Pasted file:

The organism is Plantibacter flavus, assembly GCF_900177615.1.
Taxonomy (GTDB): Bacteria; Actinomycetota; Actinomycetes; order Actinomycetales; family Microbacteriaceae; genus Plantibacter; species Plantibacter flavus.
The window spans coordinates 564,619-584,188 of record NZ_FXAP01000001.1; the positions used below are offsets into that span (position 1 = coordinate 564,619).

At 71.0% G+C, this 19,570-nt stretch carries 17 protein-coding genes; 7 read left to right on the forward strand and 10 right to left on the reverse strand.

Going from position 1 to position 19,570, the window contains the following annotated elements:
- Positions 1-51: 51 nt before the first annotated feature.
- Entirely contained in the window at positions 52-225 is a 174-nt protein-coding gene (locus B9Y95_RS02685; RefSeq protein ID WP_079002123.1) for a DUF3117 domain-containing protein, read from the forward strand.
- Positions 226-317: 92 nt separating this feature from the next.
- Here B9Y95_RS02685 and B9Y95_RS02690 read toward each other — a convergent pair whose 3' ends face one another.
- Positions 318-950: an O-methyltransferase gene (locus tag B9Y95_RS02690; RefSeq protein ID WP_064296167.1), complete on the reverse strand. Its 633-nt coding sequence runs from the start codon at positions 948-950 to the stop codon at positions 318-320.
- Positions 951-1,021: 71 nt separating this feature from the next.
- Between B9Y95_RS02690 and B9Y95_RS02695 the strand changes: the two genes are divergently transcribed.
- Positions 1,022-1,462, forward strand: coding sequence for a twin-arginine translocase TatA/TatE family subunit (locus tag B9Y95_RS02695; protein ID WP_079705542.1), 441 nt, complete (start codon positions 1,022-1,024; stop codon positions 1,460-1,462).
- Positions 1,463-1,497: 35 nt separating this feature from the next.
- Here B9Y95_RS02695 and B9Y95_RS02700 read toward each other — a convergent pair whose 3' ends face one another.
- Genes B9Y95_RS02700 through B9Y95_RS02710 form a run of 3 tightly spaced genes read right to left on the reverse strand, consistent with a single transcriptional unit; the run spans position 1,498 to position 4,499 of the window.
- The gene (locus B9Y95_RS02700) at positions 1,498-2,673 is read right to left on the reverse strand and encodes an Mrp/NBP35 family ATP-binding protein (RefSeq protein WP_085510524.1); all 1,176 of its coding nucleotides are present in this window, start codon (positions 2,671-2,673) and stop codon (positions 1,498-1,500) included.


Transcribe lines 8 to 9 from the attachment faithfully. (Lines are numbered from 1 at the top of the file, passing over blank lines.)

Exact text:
- Positions 226-317: 92 nt separating this feature from the next.
- Here B9Y95_RS02685 and B9Y95_RS02690 read toward each other — a convergent pair whose 3' ends face one another.